The players on the 1979 Razorback baseball team are nearing, or are in, their 60’s now. They are long removed from the glory days when they put Arkansas baseball on the map with a runner up finish in the College World Series. The 2009 Diamond Hogs are just into their 30’s with some still playing major league baseball. But 2010 MLB first rounder Zack Cox said it doesn’t matter the age. Both groups have two big things in common. They are each Razorbacks forever and they will never forget what it was/is like to play the game.
“I still get in there and hit in the cage and feel like I can still do it a little bit,” Cox admitted. “But any player, I’m sure guys from the ’79 team, they miss playing. I miss playing. It’s just memories now.”
Cox was a two-time All American third baseman at Arkansas. He seemed to be a “can’t miss” major league prospect. Injuries thwarted his dream,
“On back-to-back days I got hit with 95 and 93 mph fastballs,” Cox explained. “I had a concussion that affected my depth perception.”
Cox also battled back and hamstring issues throughout his minor league career. After discussing the situation with his wife, who is from Bentonville, he decided to move on to the next chapter in his life.
“I’d like to be a college batting coach someday but for now I like what I’m doing,” Cox stressed.
Cox is currently coaching privately in Northwest Arkansas instructing kids ages eight through seventeen.
Arkansas head coach Dave Van Horn got his first two College World Series wins from the ’09 team but he remembers that season as a roller coster ride, telling reporters, “That team, we won our first eight conference games. We lost our last eight conference games. Then we got hot at the end of the season,”
Legendary Arkansas baseball Coach Norm De Briyn recalls the ’79 team as a group of kids who had great chemistry with each other but a headache to coach.
“Off the field I didn’t know what was going on. I had an idea but I didn’t want to know,” DeBriyn deadpanned. “I remember (Marc) Brumble was a team captain. I’m talking to him and he said, ‘Just let ’em play.’ “
“We went to Texas Tech,” DeBriyn continued. “We had our first flight of the season. I said, ‘We got to behave. Got a curfew. Blah, blah, blah.’ We’re flying out the next morning and they went out and stayed out all night.”
“No comment,” Bill Bakewell, a senior pitcher on that team, said with a sheepish grin when asked about some of the off the field issues DeBriyn mentioned. “My kids might be watching this.”
DeBriyn offered another example of what it was like to coach that team: “Against Pepperdine (game one of the College World Series) I told (pitching coach) Tom Hilton, “Get (Steve) Krueger’s charting. He’s going in, in the second inning and (Rich) Erwin will pitch the next game.’ Tom looks at me and says, ‘You tell him.’ So we get out of that inning, we’re down 3-0 and I told Erwin, ‘You haven’t thrown that many pitches and they’ve got a lot of left-handed hitters and you’re going to pitch the next game.’ He said ‘NO.’ “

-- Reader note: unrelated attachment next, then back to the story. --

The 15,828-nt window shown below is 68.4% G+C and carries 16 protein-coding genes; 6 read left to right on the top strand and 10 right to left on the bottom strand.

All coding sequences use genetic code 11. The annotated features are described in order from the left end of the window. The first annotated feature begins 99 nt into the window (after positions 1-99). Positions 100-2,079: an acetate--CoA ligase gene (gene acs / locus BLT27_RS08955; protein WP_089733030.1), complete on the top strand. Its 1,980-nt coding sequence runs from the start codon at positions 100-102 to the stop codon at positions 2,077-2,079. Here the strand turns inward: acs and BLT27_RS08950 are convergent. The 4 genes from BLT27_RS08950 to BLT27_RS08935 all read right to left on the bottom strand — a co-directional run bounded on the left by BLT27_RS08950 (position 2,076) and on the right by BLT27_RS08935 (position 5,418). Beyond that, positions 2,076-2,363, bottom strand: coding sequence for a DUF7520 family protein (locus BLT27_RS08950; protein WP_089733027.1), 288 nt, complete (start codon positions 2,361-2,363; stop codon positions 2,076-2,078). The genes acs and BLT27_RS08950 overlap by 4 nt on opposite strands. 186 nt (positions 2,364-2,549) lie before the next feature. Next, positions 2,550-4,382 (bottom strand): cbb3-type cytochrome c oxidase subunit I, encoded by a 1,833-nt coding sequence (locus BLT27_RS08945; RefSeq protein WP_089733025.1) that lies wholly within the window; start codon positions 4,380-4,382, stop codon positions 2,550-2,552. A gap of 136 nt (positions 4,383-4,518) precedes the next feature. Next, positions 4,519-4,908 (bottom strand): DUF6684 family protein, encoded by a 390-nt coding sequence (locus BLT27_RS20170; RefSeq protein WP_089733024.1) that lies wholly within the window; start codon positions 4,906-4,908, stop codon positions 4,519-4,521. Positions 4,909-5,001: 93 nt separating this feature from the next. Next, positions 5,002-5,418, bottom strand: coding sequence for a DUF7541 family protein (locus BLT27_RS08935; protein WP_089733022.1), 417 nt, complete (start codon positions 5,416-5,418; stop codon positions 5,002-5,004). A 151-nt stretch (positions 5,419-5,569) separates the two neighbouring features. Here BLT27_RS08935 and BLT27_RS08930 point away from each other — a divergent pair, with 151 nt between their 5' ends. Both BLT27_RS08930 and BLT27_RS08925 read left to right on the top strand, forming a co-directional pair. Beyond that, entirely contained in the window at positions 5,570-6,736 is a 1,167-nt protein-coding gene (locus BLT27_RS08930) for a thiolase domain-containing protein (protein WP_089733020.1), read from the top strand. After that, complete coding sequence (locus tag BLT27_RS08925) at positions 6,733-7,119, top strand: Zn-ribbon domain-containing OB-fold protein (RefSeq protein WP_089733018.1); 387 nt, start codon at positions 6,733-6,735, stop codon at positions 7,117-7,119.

“We had to go behind the dugout to settle that,” DeBriyn said, as the story continued. “We did settle it and lucky for us and lucky for me we won 5-4. Erwin pitches the next game against Arizona and he sitcks it up their butts. At the end of the game he hands me the ball and he says, ‘HERE.’ I said, ‘Thank you.’ “
All American outfielder Kevin McReynolds was a freshman on that team. He noted that DeBriyn more than held his own against some of his more independent minded teammates.
“I remember a day when he had the outfielders out by the centerfield fence,” McReynolds said with a smile. “He was firing fungos at us from about twenty feet. Look, you want to see that with a coach. When you’re not doing your job or your team’s not doing what they’re supposed to be doing you want a coach to call you out.”
There is no disputing the legacy that team left behind. The ’79 Razorbacks put Arkansas baseball on the map and to Johnny Ray, an All American second baseman that season, it is amazing to come back and see how far the program has come since then.
“This is unbelievable,” Ray raved. “It is what it is. State of the art. Top notch facilities so you’re gonna get top notch talent to come here and it’s just great for the University.”
“This is incredible, what they’ve got now,” McReynolds echoed. “It’s as good as any triple A facility around the country. It’s a far cry from what it was back then.”
“It all worked out,’ DeBriyn concluded. “It was a great team. I knew McReynolds was gonna be a big timer but I didn’t know Johnny Ray was gonna be the kind of big leaguer he was and then Larry Wallace was so solid and we had Ronn Reynolds. Gosh he could throw the ball from behind the plate to second base about two feet off the ground. That group was a starting point. It opened Frank Broyles eyes and after that we were getting more to work with.”
And the two reunions? Cox summed that up when asked about what the weekend meant to him: “It makes me feel bad for not keeping up with all of my teammates. The two years I was here we grew to love each other. I’m sure I’ll keep up with them better now.”
Cox also enjoyed mixing with the ’79 team.
“When I was here you heard a lot about those guys but now you get a chance to put a face with a name,” Cox beamed. “You feel like ten years was a long time ago but hearing their stories was awesome.”
While the ’79 players have seen the Razorback baseball program grow beyond what they could have imagined Cox said the changes in just the last ten years is eye opening.
“These days it’s like if we don’t make it to Omaha every year, we are at least in contention to make it every year. In baseball the Razorbacks have built a dynasty. What the Razorbacks have been able to do as a baseball program, to me, is as impressive as any in the country.”